Tuesday, April 17, 2007

Three Simple Ideas

I was discussing the installation of lipstick, keyhole, and robotic cameras at yet another entertainment awards show when a colleague looked down at his Blackberry and said, "I think the fact that the number of dead just rose from two to twenty-two warrants our coverage."

Barely twenty-four hours later, we have a crew of ten on site, a live show in edit, and a slew of online reportage. And while I have told my colleagues more than once that it is in these difficult moments that our efforts to demonstrate empathy and build community make me most proud, I can't help but feel conflicted. Why is it that networks pull most of their advertising at times like these? Because most of their advertising messages the very action inflicted upon unwitting Virginia Tech students yesterday.

Moreover, I feel a deep sense of deja vu. Last June, Chris and I interviewed author and mystic Bo Lozoff who put it thusly:

    We're a society who, rather than sitting down with some Walter Cronkite or Mister Rogers figure and saying "We gotta take stock of the fact that our children are the angriest, most violent children who have ever been born, we’re the most depressed adults, and our life goes so fast every day and everything is so rushed and hurried that we're labeling a lot of people as ADD and ADHD and maybe, maybe it's not them..."

    What do we need to do instead of that? We throw our children into that system. We drug them. We sacrifice our children at this alter of consumerism.

    I was sitting with my wife in Fred Rodger's office talking with the staff of Mister Roger's Neighborhood about children and violence on a Tuesday -- the very moment that the shootings at Columbine were happening. We went out to our car, we turned on the radio, and we heard about this thing that had just happened in Columbine, Colorado. And it's exactly what we were just talking about: children seem to be losing all hope. And what I had said was, "You know, there’s three simple ideas that you could apply to a rich life: there's something beautiful, something noble, and something sacred."

    Something beautiful: the sun set, if we allow it to touch us. Do you and I take time in our daily lives -- I'm talking about seconds, to consciously be moved or touched by something we consider beautiful?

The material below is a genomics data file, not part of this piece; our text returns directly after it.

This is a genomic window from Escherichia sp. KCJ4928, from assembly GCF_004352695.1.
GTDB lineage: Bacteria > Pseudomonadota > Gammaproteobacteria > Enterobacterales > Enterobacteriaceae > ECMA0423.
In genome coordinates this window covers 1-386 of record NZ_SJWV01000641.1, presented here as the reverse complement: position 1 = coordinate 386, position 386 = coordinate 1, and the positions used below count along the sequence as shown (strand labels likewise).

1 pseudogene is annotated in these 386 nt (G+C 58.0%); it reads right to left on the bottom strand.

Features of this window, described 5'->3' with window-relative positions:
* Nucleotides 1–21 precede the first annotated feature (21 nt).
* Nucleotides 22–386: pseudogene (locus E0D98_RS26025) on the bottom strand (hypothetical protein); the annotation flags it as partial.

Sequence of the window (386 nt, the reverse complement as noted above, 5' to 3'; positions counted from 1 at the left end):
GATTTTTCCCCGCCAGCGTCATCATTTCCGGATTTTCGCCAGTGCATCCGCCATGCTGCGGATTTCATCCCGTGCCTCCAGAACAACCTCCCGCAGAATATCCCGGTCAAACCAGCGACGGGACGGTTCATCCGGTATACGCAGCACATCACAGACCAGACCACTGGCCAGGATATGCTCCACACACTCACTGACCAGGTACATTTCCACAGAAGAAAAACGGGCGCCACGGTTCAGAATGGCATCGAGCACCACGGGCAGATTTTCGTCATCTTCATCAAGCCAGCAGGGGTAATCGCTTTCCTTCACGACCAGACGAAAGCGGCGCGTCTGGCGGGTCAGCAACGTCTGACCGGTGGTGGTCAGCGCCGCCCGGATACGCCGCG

All I have to do is pick up my guitar and I'm in beauty. The Arts, to me, are a link between the temporal, the mundane world, and the eternal, the mystical. The arts get us a little bit out of our mind, whether that's music or performing arts or visual art. Something beautiful is something that touches us. Something you say, "Oh, my. Oh, my."

    Something noble. By that I mean, like that second principle of all the great spiritual traditions, something we believe in is larger than us, something we look up to. A cause, an idea, a person, an elder, a bird nature. But something that we consider is worth sacrificing for, or worth taking a risk for, worth getting something out for.

    Something sacred. Do we have those moments when our heads are truly bowed in humility at the grandeur, the greatness and the vastness, the incompressibility of what this human life is everyday.

    And when I said it on that Tuesday, the day of Columbine was, "If either of those two kids thought there was a single thing in the world -- a word, an idea, a song, a rock group, a movie, a bird, a person, a religion -- if there was a single thing in the world that either of those kids thought was beautiful, noble or sacred, they never could have done what they did."

    And then I just realized with a shudder, "Oh my God. Not everybody is out killing their schoolmates, but is it possible that tens of millions of Americans don't feel they have any time for beautiful, noble or sacred?"

    I the vicious crushing pace of this life about wanting stuff and getting stuff and having stuff and using stuff and buying stuff and then of course replacing stuff, repairing stuff, protecting stuff defending stuff, you know? It's so vicious. It's anti-life.

I think that's what Mister Rogers meant when he told me, "I feel so strongly that deep and simple are far, far more essential than shallow and complex." I think that's what Mister Rogers was talking about when he talked with Amy Hollingsworth about Madaket sunsets.

The whole thing makes me feel sad, and makes me miss him.

Monday, April 09, 2007

One Of Us

I've listened to Joan Osborne's "One Of Us" nine times in the last hour. I'm not sure I can completely explain why.

I called Chris this morning.

"I didn't make any progress this weekend," I said.

"Me neither!" he laughed. "Don't worry about it!"